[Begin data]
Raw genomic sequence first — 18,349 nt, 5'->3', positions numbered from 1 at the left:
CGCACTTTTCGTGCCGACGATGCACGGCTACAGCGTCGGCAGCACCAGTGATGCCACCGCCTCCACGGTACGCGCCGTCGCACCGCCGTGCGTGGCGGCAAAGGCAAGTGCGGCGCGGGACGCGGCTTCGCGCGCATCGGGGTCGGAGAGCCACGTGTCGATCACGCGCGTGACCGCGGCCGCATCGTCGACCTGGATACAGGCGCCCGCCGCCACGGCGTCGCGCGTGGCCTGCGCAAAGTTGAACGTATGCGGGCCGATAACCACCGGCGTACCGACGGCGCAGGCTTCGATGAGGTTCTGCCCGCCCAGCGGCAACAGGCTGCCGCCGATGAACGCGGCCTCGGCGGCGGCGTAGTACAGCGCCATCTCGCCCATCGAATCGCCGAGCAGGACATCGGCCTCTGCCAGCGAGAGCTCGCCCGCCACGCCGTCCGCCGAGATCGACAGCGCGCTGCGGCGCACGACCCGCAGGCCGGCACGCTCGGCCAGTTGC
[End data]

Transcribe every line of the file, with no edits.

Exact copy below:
Raw genomic sequence first — 18,349 nt, 5'->3', positions numbered from 1 at the left:
CGCACTTTTCGTGCCGACGATGCACGGCTACAGCGTCGGCAGCACCAGTGATGCCACCGCCTCCACGGTACGCGCCGTCGCACCGCCGTGCGTGGCGGCAAAGGCAAGTGCGGCGCGGGACGCGGCTTCGCGCGCATCGGGGTCGGAGAGCCACGTGTCGATCACGCGCGTGACCGCGGCCGCATCGTCGACCTGGATACAGGCGCCCGCCGCCACGGCGTCGCGCGTGGCCTGCGCAAAGTTGAACGTATGCGGGCCGATAACCACCGGCGTACCGACGGCGCAGGCTTCGATGAGGTTCTGCCCGCCCAGCGGCAACAGGCTGCCGCCGATGAACGCGGCCTCGGCGGCGGCGTAGTACAGCGCCATCTCGCCCATCGAATCGCCGAGCAGGACATCGGCCTCTGCCAGCGAGAGCTCGCCCGCCACGCCGTCCGCCGAGATCGACAGCGCGCTGCGGCGCACGACCCGCAGGCCGGCACGCTCGGCCAGTTGC